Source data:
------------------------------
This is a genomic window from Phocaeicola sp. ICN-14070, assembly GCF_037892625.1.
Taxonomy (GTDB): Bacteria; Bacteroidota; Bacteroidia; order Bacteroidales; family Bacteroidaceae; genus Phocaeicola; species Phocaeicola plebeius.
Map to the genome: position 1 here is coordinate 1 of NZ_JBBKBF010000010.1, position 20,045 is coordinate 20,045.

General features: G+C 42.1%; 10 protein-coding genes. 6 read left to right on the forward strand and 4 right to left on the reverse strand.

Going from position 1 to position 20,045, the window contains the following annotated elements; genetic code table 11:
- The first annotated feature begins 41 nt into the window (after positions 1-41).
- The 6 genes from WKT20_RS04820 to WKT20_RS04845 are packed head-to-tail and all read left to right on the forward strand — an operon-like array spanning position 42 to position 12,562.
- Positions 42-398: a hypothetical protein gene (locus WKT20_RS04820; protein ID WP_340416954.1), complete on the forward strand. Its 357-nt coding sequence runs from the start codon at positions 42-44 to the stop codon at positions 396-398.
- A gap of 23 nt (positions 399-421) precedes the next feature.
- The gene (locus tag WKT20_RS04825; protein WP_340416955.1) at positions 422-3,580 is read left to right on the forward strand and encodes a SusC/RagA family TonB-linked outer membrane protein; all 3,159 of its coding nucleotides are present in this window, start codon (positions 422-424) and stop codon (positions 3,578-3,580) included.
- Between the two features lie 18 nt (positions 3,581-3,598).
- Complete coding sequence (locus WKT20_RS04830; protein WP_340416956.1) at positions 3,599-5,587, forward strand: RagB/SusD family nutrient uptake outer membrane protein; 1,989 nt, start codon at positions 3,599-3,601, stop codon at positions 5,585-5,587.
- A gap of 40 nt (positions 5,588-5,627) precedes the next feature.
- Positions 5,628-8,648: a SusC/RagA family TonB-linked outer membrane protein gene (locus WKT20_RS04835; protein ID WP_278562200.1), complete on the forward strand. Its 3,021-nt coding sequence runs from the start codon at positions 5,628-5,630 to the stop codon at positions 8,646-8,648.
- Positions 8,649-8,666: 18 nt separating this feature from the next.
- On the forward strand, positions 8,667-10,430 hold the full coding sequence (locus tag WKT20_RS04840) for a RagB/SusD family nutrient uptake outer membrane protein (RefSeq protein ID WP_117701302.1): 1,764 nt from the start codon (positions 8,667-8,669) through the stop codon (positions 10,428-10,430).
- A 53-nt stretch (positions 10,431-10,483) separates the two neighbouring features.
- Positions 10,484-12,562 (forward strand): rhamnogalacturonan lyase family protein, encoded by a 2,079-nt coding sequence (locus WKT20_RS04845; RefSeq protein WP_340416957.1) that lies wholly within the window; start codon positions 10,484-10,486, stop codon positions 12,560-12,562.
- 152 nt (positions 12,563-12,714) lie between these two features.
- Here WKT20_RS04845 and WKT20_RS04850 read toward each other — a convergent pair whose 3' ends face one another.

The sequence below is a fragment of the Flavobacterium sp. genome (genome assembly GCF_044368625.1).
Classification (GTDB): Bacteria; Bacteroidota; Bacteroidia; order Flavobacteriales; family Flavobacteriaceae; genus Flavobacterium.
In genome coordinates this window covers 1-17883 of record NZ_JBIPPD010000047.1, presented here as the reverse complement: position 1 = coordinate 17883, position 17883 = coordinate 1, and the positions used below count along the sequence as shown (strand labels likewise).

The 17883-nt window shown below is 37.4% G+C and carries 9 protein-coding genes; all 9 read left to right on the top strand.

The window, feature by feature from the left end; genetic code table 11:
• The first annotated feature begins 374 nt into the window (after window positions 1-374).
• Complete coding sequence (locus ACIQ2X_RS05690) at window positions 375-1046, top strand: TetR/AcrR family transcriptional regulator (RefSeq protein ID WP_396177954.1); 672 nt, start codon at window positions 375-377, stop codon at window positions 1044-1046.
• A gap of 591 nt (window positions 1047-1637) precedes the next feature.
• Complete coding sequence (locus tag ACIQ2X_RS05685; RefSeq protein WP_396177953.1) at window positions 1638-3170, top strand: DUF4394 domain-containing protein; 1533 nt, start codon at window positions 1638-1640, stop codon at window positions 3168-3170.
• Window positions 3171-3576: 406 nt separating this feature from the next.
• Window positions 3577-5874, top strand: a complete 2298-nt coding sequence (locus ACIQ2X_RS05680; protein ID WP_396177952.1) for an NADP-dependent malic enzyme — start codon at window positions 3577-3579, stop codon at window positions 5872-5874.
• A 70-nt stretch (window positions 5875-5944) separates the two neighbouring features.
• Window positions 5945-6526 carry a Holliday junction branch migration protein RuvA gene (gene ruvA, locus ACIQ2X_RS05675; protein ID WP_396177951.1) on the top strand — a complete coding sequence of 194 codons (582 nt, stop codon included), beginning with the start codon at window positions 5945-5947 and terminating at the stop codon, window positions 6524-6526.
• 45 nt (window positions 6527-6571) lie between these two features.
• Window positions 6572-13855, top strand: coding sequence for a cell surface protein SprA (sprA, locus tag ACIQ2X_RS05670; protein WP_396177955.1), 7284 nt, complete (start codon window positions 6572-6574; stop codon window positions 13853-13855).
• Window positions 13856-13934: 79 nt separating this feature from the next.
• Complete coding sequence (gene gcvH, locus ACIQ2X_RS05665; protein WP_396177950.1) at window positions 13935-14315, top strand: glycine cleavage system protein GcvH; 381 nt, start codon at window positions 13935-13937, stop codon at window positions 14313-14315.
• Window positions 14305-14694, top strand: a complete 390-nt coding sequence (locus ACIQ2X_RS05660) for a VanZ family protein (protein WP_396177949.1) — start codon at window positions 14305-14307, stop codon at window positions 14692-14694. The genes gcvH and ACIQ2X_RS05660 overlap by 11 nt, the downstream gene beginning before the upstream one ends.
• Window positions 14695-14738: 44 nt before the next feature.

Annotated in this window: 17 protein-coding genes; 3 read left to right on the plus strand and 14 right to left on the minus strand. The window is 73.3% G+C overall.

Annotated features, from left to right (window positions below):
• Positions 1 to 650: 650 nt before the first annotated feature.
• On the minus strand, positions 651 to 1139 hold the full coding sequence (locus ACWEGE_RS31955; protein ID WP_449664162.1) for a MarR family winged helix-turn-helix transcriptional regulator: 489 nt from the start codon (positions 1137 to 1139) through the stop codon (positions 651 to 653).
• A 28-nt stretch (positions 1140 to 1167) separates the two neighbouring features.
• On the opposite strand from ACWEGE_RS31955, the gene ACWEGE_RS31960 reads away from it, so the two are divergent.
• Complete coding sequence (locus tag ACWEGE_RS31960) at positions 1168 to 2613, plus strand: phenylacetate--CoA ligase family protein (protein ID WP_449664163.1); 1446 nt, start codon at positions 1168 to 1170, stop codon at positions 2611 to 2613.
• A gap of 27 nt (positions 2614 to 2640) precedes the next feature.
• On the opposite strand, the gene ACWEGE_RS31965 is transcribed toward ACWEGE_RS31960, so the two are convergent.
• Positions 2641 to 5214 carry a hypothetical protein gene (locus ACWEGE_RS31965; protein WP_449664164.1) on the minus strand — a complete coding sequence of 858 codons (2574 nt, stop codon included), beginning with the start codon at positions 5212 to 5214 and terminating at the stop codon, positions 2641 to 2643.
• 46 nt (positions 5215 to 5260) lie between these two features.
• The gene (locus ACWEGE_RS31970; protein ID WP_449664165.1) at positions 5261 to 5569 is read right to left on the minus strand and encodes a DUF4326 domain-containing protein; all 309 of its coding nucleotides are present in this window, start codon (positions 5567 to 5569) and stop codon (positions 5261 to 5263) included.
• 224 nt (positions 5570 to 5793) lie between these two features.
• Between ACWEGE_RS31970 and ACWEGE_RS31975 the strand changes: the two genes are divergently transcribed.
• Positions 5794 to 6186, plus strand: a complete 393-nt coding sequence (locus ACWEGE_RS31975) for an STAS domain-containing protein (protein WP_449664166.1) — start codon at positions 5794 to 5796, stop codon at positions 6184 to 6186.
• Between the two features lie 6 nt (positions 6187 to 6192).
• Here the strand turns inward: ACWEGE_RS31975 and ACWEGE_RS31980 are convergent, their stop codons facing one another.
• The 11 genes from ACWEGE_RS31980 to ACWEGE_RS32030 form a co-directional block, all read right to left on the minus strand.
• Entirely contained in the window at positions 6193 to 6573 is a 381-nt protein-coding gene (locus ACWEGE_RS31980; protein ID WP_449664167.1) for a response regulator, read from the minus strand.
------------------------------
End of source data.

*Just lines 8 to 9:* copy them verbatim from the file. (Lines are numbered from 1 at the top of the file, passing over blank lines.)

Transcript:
- Positions 42-398: a hypothetical protein gene (locus WKT20_RS04820; protein ID WP_340416954.1), complete on the forward strand. Its 357-nt coding sequence runs from the start codon at positions 42-44 to the stop codon at positions 396-398.
- A gap of 23 nt (positions 399-421) precedes the next feature.